There is too much art. Public art, digital art, installation art, socially-engaged art, environmental art, performance art, painting, sculpture, minimalism, expressionism, abstraction; post-this and neo-that. Who needs it? Who needs that kind of hassle?

    There are too many curators. The old guard recognised this and protected themselves by inventing themselves as a younger, hip gun slinging version. The strongest of the new breed promoted themselves to generals, formulating new ways of becoming the institution. They have the power and the glory. They believe they are more creative than artists but still the artists look up to them. The curators scratch each others backs and give glossy lip service to the artists. Never look a curator in the eye. They are a dark empty pit of bitterness and resentment.”

    This is only about a third of it…….. Genius.

    Comment by Stuart Whipps — September 6, 2007 @ 9:12 am

  7. Oh man, you made my day with that list. Just lovely.

    Comment by Bernhard — September 6, 2007 @ 9:12 am

  8. A friend (chair of an Art Dept.) added this:

    “If you are the Chair of the Department no one is taking you even half as seriously as you think they are”

    Comment by Tim Atherton — September 6, 2007 @ 9:50 am

  9. stuart – riveting. More please, if you can be bothered to type it up – or do you fear the copyright police ?

    Comment by Robert Phillips — September 6, 2007 @ 10:00 am

  10. This was so much fun to read. Thank you.

    Comment by Georgina — September 6, 2007 @ 10:36 am

  11. Shame about the family rule – Sally Mann, Richard Billingham, Nick Nixon are all obviously hugely over-rated.

    As for Larry Sultan, all that family album stuff – double don’t whammy!

    And can someone else write on their pictures or does Jim Goldberg suck as much as Peter Beard?

    Comment by colin pantall — September 6, 2007 @ 1:35 pm

  12. Not sure I’m enjoying the wave of cynicism this week’s theme has unleashed, though perhaps there’s a lot to be cynical about. I’ve never been near an art college, but I guess there are a lot of disappointed people out there. I think the Old Masters would have been baffled by the idea that “art” might not be teachable, but then they’d also have been baffled by a lot what has happened in the years since Art acquired a capital letter.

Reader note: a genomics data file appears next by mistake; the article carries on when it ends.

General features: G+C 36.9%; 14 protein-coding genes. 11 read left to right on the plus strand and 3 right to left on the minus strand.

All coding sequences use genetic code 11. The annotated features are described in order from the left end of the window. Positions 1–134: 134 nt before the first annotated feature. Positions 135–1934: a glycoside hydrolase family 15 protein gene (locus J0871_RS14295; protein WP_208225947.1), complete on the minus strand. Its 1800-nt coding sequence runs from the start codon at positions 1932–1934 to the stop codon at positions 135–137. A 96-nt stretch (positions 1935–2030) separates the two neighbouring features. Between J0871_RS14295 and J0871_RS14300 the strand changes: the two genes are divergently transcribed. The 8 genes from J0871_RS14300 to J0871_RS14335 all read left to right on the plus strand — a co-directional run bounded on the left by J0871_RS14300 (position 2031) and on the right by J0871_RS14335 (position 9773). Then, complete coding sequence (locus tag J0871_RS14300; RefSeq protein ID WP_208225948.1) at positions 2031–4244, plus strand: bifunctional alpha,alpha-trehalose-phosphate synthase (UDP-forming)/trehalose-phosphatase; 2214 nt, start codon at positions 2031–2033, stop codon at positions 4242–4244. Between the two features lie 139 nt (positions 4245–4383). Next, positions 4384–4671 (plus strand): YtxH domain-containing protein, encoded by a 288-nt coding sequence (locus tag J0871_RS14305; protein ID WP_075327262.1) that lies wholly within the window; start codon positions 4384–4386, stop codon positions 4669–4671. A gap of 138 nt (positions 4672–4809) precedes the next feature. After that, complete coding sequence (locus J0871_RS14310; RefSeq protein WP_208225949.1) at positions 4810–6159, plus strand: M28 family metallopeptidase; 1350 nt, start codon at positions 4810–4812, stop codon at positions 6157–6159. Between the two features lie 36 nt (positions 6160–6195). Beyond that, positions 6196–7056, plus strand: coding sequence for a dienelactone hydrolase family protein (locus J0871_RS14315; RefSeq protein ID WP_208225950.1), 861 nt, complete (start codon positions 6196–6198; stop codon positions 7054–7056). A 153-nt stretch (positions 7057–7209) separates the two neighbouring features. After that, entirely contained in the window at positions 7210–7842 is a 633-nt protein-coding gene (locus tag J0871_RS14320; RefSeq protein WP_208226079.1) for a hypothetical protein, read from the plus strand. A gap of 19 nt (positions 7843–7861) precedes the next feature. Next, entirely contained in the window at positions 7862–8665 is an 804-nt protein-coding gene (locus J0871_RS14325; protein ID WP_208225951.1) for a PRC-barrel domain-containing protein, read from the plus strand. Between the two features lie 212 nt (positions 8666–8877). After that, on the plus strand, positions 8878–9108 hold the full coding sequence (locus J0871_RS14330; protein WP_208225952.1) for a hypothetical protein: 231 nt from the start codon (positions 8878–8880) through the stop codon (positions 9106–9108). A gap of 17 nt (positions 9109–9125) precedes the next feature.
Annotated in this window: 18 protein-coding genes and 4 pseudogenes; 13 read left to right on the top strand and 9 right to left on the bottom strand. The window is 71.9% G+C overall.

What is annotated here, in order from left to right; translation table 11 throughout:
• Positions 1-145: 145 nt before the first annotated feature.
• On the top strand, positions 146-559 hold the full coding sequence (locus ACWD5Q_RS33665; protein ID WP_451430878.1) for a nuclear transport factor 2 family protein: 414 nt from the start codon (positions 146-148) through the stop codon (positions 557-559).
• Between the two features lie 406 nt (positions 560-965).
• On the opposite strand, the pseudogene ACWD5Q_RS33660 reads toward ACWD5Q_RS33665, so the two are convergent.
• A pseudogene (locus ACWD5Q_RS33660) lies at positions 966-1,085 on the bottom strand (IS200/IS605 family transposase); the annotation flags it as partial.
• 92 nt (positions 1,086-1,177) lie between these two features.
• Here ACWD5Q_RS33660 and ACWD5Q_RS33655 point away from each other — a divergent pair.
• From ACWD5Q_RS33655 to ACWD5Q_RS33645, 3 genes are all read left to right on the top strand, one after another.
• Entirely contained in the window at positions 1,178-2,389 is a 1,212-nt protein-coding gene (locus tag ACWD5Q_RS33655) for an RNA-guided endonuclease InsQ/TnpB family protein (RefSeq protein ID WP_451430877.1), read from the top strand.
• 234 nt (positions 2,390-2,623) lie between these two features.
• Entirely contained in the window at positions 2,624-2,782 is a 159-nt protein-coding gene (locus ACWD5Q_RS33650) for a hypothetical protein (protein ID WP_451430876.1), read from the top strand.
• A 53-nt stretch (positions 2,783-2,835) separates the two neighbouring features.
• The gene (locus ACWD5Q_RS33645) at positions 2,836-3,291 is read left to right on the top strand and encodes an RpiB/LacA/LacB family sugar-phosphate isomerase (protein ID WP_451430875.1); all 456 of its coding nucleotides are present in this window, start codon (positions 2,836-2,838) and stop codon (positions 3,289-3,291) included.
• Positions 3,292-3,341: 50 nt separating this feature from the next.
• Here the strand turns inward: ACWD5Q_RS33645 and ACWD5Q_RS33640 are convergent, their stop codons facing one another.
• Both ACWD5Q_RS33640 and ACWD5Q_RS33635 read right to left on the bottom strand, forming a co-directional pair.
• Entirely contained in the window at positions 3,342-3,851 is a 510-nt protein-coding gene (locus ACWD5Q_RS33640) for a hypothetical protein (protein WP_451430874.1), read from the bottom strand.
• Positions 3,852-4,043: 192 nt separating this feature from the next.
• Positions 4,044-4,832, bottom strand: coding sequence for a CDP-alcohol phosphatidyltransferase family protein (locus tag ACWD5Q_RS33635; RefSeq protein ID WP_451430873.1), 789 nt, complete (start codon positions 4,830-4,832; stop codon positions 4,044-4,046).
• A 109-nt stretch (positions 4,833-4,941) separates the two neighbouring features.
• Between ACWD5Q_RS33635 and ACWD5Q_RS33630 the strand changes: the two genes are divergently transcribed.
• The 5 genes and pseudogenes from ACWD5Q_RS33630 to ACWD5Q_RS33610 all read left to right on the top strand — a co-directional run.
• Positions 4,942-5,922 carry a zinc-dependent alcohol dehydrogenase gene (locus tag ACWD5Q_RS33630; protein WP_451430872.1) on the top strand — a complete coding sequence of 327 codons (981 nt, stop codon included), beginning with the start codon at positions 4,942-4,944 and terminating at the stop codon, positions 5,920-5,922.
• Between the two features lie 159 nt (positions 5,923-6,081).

Comment by Vinegar Tom — September 6, 2007 @ 3:06 pm

  13. haha, how great is this?! now i know everything i always wanted to know and i think i´ll get famous soon with all that knowledge…haha…thanks so much!

    Comment by CHRISCHA — September 6, 2007 @ 5:10 pm

  14. now I will sleep better knowing that if I just follow a few dozen rules I can achieve greatness. I like things big and red, which will make it even easier!

    Comment by sean ross — September 6, 2007 @ 5:49 pm

  15. Speaking of SVA faculty, this is pretty cool:

    Comment by Alec Soth — September 6, 2007 @ 5:52 pm

  16. hola, this is great, just because i do not agree with some of the do’s (i think Citizen Kane is soooooextremely over estimated…) and the one of…if it can be digital…no sé, no sé…
    and I completely do not agree with some of the donts. i can cut and paste and make my own do’s and dont’s. thanks!
    and the truisms…aren’t some of them a contradiction?

    alec, your blog is great!

    Comment by lore — September 6, 2007 @ 6:33 pm

  17. Keep up this sort of stuff Alec. I loved these do and donts. 90% are so spot on!!!
    When doing my head in over trying to decide on the solution to a creative prob. this will be a great ref. to refer to. Cheers.

    Comment by Darren — September 7, 2007 @ 4:40 am

  18. Keep up this sort of stuff Alec. I loved these do and donts. 90% are so spot on!!!
    When doing my head in over trying to decide on the solution to a creative prob. this will be a great ref. to refer to.
    Great thing is one day someone will come along and do some of these donts very well and we will all be talking about how good that persons work is.

    Comment by Darren — September 7, 2007 @ 4:41 am